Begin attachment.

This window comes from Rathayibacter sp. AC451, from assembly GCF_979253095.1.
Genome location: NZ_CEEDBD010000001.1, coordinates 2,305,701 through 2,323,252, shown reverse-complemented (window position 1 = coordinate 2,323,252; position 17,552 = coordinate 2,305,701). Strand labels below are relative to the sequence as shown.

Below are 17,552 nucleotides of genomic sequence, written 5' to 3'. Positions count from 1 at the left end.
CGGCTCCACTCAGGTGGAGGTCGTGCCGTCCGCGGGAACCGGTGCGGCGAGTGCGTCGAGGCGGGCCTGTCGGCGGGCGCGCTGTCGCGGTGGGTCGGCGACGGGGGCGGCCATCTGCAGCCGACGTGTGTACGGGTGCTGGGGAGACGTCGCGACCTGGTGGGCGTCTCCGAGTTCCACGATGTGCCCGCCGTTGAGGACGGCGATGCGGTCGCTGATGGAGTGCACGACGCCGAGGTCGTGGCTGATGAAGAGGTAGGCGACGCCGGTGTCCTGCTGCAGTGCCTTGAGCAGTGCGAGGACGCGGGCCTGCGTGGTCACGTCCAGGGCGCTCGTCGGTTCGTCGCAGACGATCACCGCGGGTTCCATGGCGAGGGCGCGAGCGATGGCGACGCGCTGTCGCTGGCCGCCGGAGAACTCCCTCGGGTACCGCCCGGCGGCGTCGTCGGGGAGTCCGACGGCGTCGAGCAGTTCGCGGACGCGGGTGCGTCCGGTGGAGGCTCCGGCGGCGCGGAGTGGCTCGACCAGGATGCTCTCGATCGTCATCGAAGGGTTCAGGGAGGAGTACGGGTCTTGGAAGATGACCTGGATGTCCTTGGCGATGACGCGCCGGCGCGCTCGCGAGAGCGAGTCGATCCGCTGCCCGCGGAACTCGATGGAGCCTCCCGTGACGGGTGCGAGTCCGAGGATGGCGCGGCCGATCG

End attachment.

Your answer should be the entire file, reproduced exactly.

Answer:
This window comes from Rathayibacter sp. AC451, from assembly GCF_979253095.1.
Genome location: NZ_CEEDBD010000001.1, coordinates 2,305,701 through 2,323,252, shown reverse-complemented (window position 1 = coordinate 2,323,252; position 17,552 = coordinate 2,305,701). Strand labels below are relative to the sequence as shown.

Below are 17,552 nucleotides of genomic sequence, written 5' to 3'. Positions count from 1 at the left end.
CGGCTCCACTCAGGTGGAGGTCGTGCCGTCCGCGGGAACCGGTGCGGCGAGTGCGTCGAGGCGGGCCTGTCGGCGGGCGCGCTGTCGCGGTGGGTCGGCGACGGGGGCGGCCATCTGCAGCCGACGTGTGTACGGGTGCTGGGGAGACGTCGCGACCTGGTGGGCGTCTCCGAGTTCCACGATGTGCCCGCCGTTGAGGACGGCGATGCGGTCGCTGATGGAGTGCACGACGCCGAGGTCGTGGCTGATGAAGAGGTAGGCGACGCCGGTGTCCTGCTGCAGTGCCTTGAGCAGTGCGAGGACGCGGGCCTGCGTGGTCACGTCCAGGGCGCTCGTCGGTTCGTCGCAGACGATCACCGCGGGTTCCATGGCGAGGGCGCGAGCGATGGCGACGCGCTGTCGCTGGCCGCCGGAGAACTCCCTCGGGTACCGCCCGGCGGCGTCGTCGGGGAGTCCGACGGCGTCGAGCAGTTCGCGGACGCGGGTGCGTCCGGTGGAGGCTCCGGCGGCGCGGAGTGGCTCGACCAGGATGCTCTCGATCGTCATCGAAGGGTTCAGGGAGGAGTACGGGTCTTGGAAGATGACCTGGATGTCCTTGGCGATGACGCGCCGGCGCGCTCGCGAGAGCGAGTCGATCCGCTGCCCGCGGAACTCGATGGAGCCTCCCGTGACGGGTGCGAGTCCGAGGATGGCGCGGCCGATCG